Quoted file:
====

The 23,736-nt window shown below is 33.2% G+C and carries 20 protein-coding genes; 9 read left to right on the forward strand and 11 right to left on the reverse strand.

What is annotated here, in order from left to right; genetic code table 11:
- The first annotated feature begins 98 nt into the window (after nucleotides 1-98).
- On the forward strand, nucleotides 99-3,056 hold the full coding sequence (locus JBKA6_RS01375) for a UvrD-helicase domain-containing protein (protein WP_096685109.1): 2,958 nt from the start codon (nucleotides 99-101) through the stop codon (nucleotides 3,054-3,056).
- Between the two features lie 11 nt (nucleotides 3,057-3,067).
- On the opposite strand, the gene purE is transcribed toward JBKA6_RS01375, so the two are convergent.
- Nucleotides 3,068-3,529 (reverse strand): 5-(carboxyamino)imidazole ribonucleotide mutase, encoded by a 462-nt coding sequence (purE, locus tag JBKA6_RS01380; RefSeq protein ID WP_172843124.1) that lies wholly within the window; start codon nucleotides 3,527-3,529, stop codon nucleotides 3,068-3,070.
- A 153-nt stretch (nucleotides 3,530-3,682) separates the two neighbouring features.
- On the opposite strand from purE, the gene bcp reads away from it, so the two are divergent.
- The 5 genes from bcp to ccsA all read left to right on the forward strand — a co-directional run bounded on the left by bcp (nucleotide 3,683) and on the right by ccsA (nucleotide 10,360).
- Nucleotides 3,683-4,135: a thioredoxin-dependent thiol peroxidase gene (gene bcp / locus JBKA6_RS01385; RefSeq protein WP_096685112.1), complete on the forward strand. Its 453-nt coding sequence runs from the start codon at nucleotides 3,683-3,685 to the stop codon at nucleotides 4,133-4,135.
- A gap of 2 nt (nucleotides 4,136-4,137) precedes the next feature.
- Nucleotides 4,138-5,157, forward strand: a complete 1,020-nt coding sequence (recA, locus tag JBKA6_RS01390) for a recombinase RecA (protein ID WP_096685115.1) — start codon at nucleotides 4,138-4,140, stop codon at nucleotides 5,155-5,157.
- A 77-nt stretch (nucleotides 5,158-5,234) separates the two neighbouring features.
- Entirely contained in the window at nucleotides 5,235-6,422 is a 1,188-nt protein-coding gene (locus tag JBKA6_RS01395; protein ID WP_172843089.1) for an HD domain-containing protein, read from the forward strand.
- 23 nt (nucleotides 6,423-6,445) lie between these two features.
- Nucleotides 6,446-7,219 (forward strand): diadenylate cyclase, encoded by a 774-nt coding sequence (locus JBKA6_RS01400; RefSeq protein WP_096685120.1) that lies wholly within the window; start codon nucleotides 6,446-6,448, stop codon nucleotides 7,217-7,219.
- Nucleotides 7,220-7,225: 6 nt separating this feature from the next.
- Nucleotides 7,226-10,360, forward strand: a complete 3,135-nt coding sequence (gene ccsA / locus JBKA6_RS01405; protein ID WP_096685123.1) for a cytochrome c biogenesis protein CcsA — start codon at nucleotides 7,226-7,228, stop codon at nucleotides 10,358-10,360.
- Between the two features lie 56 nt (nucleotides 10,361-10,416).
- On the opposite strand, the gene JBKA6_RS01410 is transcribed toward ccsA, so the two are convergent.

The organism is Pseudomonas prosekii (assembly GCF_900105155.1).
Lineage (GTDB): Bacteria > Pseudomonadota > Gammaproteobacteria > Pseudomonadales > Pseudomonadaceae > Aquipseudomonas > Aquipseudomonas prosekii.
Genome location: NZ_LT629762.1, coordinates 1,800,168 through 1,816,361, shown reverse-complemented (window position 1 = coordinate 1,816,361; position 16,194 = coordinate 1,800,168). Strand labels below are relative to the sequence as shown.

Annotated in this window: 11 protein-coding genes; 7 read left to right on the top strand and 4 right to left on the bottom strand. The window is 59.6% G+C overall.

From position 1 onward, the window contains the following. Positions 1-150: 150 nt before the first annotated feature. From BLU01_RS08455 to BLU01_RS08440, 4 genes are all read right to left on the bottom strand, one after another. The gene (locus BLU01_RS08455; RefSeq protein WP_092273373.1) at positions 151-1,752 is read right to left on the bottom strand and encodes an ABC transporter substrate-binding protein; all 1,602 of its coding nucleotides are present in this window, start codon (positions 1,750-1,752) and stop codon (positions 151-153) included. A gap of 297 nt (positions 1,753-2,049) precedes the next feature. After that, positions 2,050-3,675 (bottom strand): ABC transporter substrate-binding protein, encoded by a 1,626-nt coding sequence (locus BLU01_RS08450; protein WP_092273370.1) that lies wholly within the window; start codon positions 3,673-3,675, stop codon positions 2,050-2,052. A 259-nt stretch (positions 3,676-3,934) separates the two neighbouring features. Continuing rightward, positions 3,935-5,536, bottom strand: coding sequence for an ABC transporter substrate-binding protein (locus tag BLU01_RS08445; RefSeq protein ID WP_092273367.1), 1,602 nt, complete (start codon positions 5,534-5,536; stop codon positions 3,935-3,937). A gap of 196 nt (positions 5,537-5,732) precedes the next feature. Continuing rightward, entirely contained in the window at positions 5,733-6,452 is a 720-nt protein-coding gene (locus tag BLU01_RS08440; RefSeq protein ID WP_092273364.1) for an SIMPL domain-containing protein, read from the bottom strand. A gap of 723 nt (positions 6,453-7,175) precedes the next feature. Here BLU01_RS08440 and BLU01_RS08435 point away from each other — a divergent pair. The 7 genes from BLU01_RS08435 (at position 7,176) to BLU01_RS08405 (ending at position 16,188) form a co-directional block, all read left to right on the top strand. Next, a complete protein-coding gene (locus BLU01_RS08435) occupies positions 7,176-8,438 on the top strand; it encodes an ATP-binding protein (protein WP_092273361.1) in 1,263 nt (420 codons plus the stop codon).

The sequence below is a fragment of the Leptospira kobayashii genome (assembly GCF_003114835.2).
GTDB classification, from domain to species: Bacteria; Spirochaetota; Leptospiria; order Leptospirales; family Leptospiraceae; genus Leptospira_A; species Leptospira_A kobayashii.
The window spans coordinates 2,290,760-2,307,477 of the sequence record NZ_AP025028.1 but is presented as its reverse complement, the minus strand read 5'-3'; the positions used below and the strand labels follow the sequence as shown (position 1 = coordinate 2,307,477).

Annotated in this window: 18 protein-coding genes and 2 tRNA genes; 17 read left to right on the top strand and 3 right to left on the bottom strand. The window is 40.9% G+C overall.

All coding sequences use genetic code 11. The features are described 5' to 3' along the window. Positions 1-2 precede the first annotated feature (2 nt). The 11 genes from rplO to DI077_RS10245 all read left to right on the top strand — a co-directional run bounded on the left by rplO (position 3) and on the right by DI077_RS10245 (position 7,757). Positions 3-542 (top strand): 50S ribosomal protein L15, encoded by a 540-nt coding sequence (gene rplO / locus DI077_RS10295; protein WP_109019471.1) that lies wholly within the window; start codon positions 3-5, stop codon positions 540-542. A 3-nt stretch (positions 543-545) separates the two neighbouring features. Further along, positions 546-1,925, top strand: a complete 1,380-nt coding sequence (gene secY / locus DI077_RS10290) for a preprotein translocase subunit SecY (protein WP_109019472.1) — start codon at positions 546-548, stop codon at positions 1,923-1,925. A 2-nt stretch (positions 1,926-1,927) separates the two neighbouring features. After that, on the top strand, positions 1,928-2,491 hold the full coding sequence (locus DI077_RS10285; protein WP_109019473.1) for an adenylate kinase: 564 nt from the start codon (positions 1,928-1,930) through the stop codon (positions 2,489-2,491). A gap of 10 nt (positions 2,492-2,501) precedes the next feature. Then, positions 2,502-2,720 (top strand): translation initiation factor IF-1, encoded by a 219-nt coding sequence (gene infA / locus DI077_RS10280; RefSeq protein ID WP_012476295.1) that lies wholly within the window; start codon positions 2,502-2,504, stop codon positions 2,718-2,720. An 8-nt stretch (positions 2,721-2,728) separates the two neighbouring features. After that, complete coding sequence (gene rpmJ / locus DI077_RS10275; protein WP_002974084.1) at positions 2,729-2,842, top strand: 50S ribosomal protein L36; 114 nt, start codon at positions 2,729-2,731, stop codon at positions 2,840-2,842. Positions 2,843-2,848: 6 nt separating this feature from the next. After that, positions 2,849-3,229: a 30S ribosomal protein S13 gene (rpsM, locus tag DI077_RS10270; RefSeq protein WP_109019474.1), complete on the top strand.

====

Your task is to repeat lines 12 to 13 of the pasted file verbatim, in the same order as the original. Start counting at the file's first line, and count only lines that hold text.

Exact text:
- A gap of 2 nt (nucleotides 4,136-4,137) precedes the next feature.
- Nucleotides 4,138-5,157, forward strand: a complete 1,020-nt coding sequence (recA, locus tag JBKA6_RS01390) for a recombinase RecA (protein ID WP_096685115.1) — start codon at nucleotides 4,138-4,140, stop codon at nucleotides 5,155-5,157.